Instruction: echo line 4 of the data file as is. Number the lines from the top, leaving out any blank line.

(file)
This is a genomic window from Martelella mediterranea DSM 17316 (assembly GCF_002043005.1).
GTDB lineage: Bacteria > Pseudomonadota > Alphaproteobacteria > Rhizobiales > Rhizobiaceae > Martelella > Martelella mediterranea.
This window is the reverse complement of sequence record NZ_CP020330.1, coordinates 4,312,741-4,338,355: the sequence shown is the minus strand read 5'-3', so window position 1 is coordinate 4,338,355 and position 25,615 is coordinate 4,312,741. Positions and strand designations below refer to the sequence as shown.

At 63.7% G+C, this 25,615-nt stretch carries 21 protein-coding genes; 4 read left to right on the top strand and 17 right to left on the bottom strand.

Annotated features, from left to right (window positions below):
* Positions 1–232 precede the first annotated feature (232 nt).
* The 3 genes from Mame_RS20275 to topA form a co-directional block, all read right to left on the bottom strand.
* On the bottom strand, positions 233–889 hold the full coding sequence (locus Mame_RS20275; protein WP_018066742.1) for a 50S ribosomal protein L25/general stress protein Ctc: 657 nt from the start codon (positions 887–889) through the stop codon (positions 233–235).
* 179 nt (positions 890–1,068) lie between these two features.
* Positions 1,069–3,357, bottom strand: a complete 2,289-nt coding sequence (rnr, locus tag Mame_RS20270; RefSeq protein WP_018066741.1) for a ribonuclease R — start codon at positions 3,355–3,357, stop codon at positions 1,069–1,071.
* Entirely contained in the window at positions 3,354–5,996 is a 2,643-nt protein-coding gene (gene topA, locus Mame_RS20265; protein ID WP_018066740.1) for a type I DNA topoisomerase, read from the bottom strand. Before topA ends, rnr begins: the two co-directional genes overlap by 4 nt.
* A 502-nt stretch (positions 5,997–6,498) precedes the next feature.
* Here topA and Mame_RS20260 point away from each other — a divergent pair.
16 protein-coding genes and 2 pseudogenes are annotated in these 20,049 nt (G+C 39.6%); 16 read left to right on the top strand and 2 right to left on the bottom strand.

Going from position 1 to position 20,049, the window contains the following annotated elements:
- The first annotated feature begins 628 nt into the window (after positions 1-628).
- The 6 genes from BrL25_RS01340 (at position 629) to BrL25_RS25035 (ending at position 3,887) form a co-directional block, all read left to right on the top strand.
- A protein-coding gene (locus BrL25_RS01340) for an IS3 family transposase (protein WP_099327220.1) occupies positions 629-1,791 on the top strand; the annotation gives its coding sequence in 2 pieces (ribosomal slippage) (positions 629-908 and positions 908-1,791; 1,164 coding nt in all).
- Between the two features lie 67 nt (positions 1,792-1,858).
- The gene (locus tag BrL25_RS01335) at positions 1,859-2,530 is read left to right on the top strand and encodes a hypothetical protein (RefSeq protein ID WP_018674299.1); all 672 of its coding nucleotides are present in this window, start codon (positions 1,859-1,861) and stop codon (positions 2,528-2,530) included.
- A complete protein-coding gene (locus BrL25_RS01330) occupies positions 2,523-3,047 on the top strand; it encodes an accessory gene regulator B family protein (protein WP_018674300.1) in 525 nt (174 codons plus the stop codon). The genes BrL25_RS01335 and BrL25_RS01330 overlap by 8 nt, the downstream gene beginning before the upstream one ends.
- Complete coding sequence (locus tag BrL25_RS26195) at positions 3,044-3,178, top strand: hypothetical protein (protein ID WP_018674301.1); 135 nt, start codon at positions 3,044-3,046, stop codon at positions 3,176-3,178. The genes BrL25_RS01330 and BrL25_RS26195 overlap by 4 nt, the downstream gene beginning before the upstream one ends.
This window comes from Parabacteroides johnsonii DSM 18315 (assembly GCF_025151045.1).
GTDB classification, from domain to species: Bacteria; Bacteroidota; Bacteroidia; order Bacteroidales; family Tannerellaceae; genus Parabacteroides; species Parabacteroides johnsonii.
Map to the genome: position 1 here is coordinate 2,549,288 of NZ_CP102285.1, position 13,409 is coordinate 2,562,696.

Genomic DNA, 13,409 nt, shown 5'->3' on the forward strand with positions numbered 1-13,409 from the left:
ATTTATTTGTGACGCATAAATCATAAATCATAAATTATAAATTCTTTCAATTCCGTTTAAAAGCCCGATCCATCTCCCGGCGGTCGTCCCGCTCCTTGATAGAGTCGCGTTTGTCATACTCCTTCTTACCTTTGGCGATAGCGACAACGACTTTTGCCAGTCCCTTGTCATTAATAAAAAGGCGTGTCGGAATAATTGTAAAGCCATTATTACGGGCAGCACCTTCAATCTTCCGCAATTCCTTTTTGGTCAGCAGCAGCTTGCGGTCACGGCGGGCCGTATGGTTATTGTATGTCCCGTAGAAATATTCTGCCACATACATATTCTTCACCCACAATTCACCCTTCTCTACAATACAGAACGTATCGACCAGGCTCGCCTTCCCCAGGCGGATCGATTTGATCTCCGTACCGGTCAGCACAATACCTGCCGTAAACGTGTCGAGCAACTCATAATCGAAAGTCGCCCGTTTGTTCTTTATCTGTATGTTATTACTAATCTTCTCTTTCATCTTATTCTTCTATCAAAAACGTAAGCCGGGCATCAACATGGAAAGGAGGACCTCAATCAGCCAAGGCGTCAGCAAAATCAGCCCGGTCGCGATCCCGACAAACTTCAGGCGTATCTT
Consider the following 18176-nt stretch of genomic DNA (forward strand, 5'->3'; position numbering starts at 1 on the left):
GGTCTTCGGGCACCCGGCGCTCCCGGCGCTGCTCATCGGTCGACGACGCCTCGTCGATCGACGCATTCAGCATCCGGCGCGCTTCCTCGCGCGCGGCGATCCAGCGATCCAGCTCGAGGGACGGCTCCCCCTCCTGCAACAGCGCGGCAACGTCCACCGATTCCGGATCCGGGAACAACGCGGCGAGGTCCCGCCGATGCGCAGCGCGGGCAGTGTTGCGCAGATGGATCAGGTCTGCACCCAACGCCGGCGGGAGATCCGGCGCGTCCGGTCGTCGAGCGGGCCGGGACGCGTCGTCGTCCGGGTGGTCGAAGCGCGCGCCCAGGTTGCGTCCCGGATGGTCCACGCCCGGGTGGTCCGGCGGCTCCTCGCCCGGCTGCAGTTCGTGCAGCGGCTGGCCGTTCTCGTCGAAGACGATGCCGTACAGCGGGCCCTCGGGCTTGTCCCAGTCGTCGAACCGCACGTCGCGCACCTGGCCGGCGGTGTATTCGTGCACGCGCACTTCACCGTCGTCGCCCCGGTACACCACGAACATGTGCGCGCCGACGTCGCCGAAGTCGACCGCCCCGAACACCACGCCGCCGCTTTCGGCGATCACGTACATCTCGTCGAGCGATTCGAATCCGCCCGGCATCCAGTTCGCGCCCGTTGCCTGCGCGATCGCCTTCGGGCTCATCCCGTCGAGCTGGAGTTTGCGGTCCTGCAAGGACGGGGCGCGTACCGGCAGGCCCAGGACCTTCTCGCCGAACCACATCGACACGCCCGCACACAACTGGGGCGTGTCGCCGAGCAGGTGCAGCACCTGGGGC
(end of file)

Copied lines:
At 63.7% G+C, this 25,615-nt stretch carries 21 protein-coding genes; 4 read left to right on the top strand and 17 right to left on the bottom strand.